How To Prevent Zoombombing From Disrupting Online Meetings
As more businesses and schools move to Zoom for videoconferencing, harmful disruptions are emerging. Here’s how to protect your company from zoombombing.
The FBI is warning users of a popular videoconferencing tool of new attacks.
The so-called ‘zoombombing’ assaults are disrupting school sessions and online meetings with music, pornography and inappropriate comments.
The FBI’ Boston Division reported several instances in late March, including:
An unidentified individual entered a high school class meeting online, started yelling profanity and shouted the teacher’s home address
Another school had an unwanted visitor that appear in the virtual meeting room and displayed swastika tattoos.
While the first cases of zoombombing seemed to be mere pranks, they have increasingly become darker and more disruptive.
“While those incidents may have initially been regarded as pranks or trolling, they have since risen to the level of hate speech and harassment,” noted a recent New York Times article.
How Prevalent Is Zoombombing?
While tracking zoombombing incidents is difficult, there are some other indicators of the prevalent trend. The Times, for example, counted 153 Instagram accounts and dozens of Twitter accounts and chats dedicated to harassment campaigns using Zoom exploits.
Zoombombers are using all of the tools and functions to their benefit, relying on the lack of familiarity with Zoom to further their activities.
For example, Zoom meetings can be created without the need for a password. That’s meant disruptors have used password generators to try and find actual meetings.
Other tools that can lead to abuse are screen sharing, chat, audio muting and video capabilities. All can be used easily to disrupt meetings, leaving facilitators, teachers and organizers to try and remove the offending parties. In huge Zoom gatherings, that can be difficult to pinpoint.
What Is Zoom Doing to Address Zoombombing?
As Zoom usage has grown dramatically, the company has responded to these new changes in multiple ways. In early April, it changed its default settings to require a password and to create a waiting room before meetings start for its free and single professional accounts. The latter allows organizers to check who’s there before a meeting begins. Any previously scheduled meetings will also have those settings changed.
How Can I Protect Zoom Users?
Many companies now rely on Zoom to conduct business. Here are some tips to help employees avoid Zoom disruptions:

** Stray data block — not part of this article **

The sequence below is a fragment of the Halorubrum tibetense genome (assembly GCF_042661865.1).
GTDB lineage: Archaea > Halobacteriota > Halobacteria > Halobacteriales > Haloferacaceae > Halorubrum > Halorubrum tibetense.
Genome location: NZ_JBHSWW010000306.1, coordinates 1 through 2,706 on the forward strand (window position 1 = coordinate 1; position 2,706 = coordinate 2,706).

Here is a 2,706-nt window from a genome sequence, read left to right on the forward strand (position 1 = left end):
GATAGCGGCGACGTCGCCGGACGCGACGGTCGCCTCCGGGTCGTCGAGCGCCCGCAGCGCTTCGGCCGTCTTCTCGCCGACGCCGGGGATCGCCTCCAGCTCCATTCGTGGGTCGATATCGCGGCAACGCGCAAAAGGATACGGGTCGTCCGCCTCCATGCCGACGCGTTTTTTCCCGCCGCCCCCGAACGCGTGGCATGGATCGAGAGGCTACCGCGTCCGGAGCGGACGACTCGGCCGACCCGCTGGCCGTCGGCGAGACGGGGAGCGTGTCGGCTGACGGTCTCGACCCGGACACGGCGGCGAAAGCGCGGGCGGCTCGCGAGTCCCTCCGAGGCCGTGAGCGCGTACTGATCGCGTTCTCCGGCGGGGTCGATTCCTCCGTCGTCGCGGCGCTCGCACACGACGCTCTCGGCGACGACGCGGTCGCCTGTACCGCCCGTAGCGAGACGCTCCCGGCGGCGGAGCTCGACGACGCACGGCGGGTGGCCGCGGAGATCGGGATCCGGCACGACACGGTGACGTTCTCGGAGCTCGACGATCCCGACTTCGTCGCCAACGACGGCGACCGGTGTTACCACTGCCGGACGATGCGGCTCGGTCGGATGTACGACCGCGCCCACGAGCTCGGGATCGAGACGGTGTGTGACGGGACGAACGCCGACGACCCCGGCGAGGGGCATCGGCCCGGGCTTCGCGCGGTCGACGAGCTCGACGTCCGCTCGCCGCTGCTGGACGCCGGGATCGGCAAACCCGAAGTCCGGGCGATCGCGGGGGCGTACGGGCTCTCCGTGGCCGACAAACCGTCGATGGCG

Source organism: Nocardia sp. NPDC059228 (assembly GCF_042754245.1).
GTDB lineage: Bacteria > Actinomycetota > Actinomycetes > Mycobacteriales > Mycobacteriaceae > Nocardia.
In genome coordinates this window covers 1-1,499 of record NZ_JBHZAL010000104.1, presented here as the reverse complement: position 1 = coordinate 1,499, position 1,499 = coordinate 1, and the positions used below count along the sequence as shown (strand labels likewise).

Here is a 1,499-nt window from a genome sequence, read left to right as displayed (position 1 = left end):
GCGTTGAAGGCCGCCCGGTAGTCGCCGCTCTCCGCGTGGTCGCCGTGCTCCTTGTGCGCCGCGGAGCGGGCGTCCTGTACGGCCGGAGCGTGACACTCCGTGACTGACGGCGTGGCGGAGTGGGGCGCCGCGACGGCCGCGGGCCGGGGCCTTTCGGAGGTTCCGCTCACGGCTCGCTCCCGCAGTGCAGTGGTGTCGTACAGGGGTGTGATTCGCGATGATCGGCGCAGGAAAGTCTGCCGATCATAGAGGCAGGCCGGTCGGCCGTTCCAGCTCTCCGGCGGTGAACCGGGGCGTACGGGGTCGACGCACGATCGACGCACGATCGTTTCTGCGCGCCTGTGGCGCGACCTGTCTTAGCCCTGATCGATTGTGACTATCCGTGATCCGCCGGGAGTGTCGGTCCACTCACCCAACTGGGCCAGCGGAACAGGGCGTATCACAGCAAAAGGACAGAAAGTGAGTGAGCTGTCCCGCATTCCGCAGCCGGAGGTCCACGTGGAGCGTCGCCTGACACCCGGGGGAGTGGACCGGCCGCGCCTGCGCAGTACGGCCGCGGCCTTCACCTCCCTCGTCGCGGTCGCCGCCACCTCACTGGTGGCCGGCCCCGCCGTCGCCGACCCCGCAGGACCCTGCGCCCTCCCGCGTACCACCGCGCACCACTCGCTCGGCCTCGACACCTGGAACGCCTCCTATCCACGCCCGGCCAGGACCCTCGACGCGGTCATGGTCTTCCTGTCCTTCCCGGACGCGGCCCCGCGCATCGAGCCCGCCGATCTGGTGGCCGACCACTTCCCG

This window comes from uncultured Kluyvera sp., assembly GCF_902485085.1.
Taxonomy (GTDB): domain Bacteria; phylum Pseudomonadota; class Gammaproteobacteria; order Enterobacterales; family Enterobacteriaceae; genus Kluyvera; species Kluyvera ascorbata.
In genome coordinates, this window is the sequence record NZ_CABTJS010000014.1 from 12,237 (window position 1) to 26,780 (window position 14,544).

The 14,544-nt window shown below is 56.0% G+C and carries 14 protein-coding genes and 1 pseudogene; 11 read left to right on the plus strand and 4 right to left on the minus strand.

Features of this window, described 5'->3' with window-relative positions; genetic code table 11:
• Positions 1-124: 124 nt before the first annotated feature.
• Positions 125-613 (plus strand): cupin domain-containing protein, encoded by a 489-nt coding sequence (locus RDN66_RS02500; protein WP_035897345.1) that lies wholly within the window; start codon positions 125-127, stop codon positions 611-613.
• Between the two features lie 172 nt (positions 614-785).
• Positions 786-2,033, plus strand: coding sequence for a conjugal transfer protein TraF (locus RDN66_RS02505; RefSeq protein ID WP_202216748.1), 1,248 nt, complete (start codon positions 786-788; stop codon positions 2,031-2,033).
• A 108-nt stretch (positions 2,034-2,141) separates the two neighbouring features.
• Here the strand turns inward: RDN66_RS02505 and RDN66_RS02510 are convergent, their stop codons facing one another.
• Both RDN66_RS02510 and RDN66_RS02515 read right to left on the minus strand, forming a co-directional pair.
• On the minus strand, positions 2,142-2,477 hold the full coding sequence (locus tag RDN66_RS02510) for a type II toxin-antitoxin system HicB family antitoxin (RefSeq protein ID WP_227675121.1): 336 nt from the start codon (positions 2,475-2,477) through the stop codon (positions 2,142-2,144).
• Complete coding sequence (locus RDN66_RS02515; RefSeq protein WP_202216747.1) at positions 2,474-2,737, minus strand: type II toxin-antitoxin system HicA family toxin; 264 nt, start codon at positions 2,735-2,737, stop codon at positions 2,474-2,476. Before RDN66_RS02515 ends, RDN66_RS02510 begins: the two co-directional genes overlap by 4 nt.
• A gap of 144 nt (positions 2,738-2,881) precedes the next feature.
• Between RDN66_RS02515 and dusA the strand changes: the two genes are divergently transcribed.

Do not make meetings or classrooms public.
Don’t make a link available via an unrestricted social media post.
Use the new features, including the waiting room and password protection.
Don’t use your Meeting ID for meetings. Instead, create a unique ID for each meeting.
Do not use Join Before Host.
Disable screen sharing for participants and the remote control function
Disable file transferring, autosave and annotations
Use meeting recording sparingly.
Once the meeting begins, lock the meeting to others.
Assign co-hosts to help with meeting management
If someone zoombombs a meeting you’re hosting, lock them out by going to the Participant List to prevent others from joining and boot those who do not belong. The Participants List includes a setting to Mute All Controls to quiet the room.
Make sure users update the software. At the end of any meeting, the app will deliver a pop-up screen for those that need to update
Offer training for employees or identify superusers who can help others with navigating the app.
In this challenging time, Kraft Technology Group is here to help your business keep sensitive company data and apps secure and protected. We offer comprehensive security solutions that safeguard hardware, information and users. We can help with Zoom installation and removal and block suspicious activity. Learn more by contacting us today.
Brian Gray, MCP, is the President at Kraft Technology Group, LLC (KTG), an affiliate of KraftCPAs PLLC. Within his role, Brian is responsible for all aspects of service delivery to our clients. Brian has a decade of experience working for managed service providers. He has worked with clients in a variety of industries, including financial services, accounting, legal, healthcare, manufacturing, and retail.